Optimization problems are challenging – then consider the smoke, haze and fog deceptions of adversarial inputs which are too subtle to be detected by humans. Can a failure here be simply swept away as artificial stupidity, or is there a dimension of human responsibility in this evolving world of human and machine? The world changes…AI must be algorithmically nimble and cannot stand still. Algorithms require tweaking, and every change presents a potential opening or vulnerability for adversarial deception. This is a realm beyond the vexing challenge of fabricated information and deep fakes.
Dr. Paul Root Wolpe
Director of the Center for Ethics
Dr. Paul Root Wolpe is the Raymond Schinazi Distinguished Research Professor of Jewish Bioethics, Professor of Medicine, Pediatrics, Psychiatry, Neuroscience and Biological Behavior, and Sociology, and the Director of the Center for Ethics at Emory University. Dr. Wolpe served for 15 years as the first Senior Bioethicist for NASA. He is Editor-in-Chief of American Journal of Bioethics Neuroscience, the leading journal in neuroethics, and he sits on the editorial boards of over a dozen professional journals in medicine and ethics. Dr. Wolpe is the President of the Association of Bioethics Program Directors, the past President of the American Society for Bioethics and Humanities, a Fellow of the Hastings Center, and a Fellow of the College of Physicians of Philadelphia, the country’s oldest medical society. He won the 2011 World Technology Network Award in Ethics, has recorded a TED Talk, and was profiled in the November, 2011 Atlantic Magazine as a “Brave Thinker of 2011.” Dr. Wolpe is a frequent contributor and commentator in both the broadcast and print media, having been featured on 60 Minutes and with a personal profile in the Science Times of the New York Times.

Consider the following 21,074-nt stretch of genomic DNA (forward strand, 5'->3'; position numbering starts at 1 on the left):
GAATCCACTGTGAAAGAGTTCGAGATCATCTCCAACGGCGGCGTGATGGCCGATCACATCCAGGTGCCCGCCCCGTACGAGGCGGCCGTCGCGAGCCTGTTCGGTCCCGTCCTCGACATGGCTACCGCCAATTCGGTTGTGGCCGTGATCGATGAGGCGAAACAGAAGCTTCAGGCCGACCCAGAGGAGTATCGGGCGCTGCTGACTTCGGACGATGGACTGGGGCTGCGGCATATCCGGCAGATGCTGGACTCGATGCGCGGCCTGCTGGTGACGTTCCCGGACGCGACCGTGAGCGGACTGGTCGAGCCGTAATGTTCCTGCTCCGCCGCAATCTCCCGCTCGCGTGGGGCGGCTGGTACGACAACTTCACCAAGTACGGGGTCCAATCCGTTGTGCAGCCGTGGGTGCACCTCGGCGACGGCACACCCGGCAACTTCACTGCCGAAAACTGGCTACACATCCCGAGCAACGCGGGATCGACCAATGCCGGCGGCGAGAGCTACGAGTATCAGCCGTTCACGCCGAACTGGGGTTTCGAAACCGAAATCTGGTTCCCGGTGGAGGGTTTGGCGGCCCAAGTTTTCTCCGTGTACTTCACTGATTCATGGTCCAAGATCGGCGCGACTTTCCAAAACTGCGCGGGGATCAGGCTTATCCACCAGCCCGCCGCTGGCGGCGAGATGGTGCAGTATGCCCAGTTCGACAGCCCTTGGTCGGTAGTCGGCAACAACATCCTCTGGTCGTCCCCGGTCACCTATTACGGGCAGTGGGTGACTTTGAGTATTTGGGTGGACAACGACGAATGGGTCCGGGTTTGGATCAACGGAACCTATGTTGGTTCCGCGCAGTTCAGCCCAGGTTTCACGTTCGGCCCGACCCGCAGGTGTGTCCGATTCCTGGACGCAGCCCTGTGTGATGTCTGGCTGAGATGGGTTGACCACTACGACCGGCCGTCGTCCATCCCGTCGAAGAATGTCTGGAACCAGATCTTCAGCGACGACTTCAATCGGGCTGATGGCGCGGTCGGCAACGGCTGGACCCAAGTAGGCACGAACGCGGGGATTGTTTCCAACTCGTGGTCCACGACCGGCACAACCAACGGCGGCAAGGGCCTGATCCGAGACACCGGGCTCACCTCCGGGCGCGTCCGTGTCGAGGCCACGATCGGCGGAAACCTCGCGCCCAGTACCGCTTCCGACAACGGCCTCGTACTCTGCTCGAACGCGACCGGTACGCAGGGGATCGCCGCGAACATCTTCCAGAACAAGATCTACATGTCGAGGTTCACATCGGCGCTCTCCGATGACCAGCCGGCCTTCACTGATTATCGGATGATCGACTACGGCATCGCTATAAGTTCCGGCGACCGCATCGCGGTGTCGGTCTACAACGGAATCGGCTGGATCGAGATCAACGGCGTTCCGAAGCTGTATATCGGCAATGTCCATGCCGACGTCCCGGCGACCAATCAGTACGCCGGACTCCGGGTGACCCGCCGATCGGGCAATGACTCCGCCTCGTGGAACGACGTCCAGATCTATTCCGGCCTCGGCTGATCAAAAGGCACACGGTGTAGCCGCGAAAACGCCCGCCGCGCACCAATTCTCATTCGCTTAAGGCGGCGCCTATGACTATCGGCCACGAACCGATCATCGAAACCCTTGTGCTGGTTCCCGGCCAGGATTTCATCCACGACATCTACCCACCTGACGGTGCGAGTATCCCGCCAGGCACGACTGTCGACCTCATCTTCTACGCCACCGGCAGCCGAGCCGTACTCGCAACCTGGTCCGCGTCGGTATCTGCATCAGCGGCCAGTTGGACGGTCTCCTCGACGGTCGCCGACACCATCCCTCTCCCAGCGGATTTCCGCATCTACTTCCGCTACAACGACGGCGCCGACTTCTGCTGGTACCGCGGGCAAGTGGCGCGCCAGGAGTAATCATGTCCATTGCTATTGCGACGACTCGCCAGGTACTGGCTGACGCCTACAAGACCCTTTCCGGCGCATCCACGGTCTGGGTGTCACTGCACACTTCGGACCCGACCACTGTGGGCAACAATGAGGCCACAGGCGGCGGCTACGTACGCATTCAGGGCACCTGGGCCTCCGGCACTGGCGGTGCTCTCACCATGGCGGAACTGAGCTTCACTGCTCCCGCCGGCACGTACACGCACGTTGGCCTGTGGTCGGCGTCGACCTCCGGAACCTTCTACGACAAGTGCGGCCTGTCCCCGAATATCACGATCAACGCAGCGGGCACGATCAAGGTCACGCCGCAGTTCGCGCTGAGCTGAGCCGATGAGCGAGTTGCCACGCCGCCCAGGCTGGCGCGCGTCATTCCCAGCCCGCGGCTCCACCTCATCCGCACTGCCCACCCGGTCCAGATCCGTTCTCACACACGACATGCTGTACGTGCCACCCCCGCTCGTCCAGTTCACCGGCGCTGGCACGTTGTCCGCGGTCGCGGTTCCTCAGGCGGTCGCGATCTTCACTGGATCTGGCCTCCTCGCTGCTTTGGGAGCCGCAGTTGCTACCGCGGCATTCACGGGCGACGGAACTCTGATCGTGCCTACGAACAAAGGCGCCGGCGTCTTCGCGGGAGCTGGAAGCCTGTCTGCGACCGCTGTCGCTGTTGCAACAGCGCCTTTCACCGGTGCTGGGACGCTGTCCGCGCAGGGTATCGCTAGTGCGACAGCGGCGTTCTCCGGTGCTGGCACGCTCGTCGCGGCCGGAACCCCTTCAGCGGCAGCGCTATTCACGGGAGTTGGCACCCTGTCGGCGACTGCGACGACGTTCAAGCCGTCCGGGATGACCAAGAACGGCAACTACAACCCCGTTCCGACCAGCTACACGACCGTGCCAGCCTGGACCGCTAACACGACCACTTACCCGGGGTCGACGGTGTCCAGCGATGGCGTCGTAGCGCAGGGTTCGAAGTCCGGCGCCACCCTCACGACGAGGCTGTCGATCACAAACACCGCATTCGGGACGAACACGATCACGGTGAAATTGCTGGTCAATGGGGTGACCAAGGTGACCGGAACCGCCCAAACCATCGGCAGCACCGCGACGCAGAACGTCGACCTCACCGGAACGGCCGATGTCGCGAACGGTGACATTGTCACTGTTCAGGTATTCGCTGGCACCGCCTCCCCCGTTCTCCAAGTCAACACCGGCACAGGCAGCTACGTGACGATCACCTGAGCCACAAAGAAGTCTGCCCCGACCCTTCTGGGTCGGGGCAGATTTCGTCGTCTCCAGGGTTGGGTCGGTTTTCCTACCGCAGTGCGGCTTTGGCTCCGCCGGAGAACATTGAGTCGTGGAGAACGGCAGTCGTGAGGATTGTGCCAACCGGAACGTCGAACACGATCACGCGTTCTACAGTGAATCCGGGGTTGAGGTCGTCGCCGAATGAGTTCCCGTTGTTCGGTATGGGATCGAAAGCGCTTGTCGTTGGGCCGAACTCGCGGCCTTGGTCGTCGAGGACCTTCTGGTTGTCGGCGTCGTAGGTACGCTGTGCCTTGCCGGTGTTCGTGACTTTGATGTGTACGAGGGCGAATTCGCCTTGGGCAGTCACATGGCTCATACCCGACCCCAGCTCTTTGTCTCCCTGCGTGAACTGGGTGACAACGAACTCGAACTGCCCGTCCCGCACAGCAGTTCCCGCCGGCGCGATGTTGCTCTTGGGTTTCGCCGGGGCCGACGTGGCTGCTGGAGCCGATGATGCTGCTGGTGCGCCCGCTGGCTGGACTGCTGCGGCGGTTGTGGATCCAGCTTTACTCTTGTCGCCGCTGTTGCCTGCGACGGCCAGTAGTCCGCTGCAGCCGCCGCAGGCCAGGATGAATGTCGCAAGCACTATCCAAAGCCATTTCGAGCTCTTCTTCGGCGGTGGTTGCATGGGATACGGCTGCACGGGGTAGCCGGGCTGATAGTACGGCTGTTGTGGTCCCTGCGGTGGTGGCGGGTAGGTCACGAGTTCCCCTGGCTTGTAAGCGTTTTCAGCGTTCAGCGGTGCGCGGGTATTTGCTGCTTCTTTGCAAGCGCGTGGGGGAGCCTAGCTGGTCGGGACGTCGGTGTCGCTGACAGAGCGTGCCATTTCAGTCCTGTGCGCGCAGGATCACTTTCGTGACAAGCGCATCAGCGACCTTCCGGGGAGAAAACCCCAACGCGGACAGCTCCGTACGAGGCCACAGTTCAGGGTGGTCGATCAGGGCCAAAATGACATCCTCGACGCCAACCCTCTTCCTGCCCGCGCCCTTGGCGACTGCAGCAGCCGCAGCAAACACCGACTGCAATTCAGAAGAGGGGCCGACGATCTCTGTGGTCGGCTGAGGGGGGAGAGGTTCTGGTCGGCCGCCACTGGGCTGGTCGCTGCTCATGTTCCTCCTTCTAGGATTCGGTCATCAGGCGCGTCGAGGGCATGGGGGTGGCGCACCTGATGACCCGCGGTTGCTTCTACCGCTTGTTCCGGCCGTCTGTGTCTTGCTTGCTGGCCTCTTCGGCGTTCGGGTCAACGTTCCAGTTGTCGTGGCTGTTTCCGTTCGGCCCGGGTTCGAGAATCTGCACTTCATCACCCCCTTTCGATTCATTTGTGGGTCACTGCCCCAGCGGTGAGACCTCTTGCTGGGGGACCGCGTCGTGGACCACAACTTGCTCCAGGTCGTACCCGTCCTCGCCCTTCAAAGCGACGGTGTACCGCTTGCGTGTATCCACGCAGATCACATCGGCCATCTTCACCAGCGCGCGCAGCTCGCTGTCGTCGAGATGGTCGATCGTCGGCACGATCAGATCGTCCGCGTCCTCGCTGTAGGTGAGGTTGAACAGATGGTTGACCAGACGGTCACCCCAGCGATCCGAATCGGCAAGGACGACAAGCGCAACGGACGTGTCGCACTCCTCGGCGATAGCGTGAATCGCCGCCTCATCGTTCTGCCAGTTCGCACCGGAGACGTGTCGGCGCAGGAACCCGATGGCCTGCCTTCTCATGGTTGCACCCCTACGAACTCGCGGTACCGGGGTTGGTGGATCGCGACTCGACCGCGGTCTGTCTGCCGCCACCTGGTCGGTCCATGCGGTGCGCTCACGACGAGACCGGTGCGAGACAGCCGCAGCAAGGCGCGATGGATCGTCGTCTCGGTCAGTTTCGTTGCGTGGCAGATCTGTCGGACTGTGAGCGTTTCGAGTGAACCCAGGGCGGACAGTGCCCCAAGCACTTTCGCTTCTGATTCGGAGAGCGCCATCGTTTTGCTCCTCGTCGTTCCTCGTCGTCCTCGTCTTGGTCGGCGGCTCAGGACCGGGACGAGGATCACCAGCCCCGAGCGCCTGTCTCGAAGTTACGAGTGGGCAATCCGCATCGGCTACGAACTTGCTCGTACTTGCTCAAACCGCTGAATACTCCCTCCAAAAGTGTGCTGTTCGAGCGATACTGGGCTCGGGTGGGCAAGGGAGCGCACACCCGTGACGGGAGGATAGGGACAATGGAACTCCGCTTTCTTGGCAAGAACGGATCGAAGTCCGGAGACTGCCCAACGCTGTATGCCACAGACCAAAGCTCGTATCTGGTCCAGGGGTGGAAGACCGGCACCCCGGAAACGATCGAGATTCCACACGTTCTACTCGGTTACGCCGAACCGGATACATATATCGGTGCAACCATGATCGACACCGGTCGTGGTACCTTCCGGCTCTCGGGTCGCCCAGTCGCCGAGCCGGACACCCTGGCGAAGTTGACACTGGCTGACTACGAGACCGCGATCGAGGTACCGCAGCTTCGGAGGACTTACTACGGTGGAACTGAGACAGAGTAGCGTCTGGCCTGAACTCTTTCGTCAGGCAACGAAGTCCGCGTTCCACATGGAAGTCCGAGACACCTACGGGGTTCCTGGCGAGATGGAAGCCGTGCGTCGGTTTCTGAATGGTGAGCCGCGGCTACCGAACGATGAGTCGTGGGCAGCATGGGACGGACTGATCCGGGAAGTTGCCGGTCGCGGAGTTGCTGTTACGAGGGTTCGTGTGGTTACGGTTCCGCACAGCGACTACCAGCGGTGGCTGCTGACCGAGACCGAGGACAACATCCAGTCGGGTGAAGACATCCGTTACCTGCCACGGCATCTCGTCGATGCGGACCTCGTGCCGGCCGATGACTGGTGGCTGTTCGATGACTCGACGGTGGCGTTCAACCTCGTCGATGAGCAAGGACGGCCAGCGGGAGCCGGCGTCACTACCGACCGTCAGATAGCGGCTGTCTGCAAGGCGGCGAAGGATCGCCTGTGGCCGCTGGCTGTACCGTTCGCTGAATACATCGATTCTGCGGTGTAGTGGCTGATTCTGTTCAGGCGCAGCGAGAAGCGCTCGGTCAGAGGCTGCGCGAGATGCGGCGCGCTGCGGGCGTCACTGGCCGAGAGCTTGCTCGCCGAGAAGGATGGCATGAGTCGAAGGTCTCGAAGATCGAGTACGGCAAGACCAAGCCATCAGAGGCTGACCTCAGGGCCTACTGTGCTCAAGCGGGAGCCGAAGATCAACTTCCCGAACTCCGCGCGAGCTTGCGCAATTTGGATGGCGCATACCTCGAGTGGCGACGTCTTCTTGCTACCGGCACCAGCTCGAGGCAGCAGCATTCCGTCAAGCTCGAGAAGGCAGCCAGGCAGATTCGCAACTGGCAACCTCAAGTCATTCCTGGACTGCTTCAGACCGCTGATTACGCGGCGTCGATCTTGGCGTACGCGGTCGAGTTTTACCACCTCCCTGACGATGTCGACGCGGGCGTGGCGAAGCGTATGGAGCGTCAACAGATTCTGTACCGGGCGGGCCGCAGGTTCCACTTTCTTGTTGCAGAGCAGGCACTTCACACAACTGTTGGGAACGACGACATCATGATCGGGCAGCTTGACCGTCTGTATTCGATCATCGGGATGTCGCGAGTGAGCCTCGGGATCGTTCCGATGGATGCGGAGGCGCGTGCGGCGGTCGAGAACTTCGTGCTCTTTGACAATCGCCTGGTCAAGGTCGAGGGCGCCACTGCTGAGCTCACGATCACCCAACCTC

Dr. Chaz Lever
Dr. Chaz Lever, TAG DS&A Board Member and member of the Georgia Institute of Technology research faculty . His research focuses on developing data driven solutions at the intersection of data science, systems, networking, and security. Dr. Lever’s work spans many different areas that include mobile security, emerging Internet threats, traditional malware, and the Internet of Things. A common thread throughout his work is the use of data science techniques to derive valuable insights from large, real world datasets. Dr. Lever’s work has appeared at numerous top academic conferences and has also been featured in prominent news outlets including Newsweek, Wirecutter, and The Economist.